WW2 ambush survivor Alf Davies's memories in time capsule
The story of a war veteran who narrowly escaped one of World War Two's worst atrocities will be preserved at a new development in Conwy county.
Alf Davies, 94, was one of a few survivors when the German SS ambushed a convoy in the French town of Wormhout.
He described the massacre as "horrific", with many friends killed.
Known as "Ambush Alf", he will be one of the first residents at Cysgod y Gogarth, Llandudno, when it opens, with his memories kept in a time capsule.
Gunner Alf Davies of the 69th Medium Regiment, Royal Artillery was travelling in an allied convoy of three trucks when the ambush happened.
He described "absolute chaos" as the SS started firing from roofs and buildings on 20 British soldiers and 30 French POWs who tried to escape through a river.
Mr Davies said: "Some turned left while me and a couple of mates turned the other way and made our way down the river.
"We later found out that the ones who went the other way were caught and put in a barn with a lot of other British troops.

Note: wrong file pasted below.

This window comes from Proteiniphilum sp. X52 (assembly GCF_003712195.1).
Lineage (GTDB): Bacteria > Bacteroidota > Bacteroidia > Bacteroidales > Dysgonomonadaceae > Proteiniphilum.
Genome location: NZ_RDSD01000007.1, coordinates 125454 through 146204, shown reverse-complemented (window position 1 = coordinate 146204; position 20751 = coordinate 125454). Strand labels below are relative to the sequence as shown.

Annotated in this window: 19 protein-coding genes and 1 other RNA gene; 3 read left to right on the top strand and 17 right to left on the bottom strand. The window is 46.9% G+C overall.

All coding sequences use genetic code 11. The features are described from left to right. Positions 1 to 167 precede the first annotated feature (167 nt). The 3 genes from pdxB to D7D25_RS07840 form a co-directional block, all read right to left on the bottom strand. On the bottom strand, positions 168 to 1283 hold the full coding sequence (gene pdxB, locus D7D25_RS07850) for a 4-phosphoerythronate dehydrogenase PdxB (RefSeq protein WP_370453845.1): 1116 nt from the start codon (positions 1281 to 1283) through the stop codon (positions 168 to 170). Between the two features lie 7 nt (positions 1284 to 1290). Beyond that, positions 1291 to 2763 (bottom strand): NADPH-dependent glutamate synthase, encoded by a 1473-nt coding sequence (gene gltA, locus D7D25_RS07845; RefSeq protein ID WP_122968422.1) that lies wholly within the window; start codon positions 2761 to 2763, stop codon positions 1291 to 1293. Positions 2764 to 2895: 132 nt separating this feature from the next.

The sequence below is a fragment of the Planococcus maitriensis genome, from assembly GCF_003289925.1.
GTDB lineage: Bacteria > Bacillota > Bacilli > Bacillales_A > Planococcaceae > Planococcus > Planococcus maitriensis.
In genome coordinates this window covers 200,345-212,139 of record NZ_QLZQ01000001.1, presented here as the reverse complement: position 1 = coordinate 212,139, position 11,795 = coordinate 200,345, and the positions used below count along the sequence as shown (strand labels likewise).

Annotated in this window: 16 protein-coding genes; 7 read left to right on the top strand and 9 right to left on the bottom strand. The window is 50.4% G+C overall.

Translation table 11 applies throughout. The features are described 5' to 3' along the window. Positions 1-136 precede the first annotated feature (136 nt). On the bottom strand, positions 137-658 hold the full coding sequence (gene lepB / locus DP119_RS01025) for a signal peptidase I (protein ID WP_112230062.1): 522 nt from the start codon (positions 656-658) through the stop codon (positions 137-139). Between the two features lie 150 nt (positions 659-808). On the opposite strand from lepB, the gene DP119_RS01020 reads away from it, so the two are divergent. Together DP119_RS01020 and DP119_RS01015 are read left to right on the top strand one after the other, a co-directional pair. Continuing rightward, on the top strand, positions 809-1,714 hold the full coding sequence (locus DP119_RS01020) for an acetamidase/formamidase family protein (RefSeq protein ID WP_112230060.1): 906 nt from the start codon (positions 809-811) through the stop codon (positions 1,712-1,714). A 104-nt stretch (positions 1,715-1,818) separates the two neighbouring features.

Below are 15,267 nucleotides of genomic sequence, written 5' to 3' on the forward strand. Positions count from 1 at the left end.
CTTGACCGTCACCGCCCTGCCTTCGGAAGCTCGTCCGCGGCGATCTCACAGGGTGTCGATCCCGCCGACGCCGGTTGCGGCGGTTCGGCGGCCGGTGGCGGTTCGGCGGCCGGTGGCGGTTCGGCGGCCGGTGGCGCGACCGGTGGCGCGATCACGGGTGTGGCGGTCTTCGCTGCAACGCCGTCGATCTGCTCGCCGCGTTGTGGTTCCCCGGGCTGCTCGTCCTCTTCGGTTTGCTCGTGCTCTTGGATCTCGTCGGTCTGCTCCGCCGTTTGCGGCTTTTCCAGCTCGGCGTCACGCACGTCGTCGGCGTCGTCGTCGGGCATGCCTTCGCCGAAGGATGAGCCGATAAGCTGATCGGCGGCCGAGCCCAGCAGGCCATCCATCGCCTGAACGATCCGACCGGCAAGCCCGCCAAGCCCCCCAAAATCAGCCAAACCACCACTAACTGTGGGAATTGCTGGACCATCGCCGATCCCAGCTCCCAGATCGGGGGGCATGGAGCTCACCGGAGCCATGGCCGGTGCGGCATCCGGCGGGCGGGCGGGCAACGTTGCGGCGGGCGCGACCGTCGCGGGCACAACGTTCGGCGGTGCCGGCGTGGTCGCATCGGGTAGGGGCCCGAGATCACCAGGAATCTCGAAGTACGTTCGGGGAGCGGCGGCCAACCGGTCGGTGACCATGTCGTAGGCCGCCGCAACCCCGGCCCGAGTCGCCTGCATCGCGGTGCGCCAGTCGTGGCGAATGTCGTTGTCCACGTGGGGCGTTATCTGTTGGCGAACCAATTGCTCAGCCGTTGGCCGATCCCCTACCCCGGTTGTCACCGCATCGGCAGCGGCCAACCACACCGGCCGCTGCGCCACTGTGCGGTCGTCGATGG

"The SS called the men out five at a time and shot them in cold blood."
Most of the 50 men died, while Mr Davies and two friends escaped over fields before finding a motorbike and riding to the beaches at Dunkirk.
After leaving by boat, he eventually went on to fight at El Alamein in Egypt, Tripoli in Libya, then Italy, Germany and France. He said "you can never forget" such experiences.
On returning to Llandudno, he was given his nickname and worked for the council.
The great grandfather's memories will be preserved by housing association Cartrefi Conwy who are building the 26 apartments.
Chief executive Andrew Bowden said the time capsule will be a reminder of "the courage and sacrifice of Alf's generation".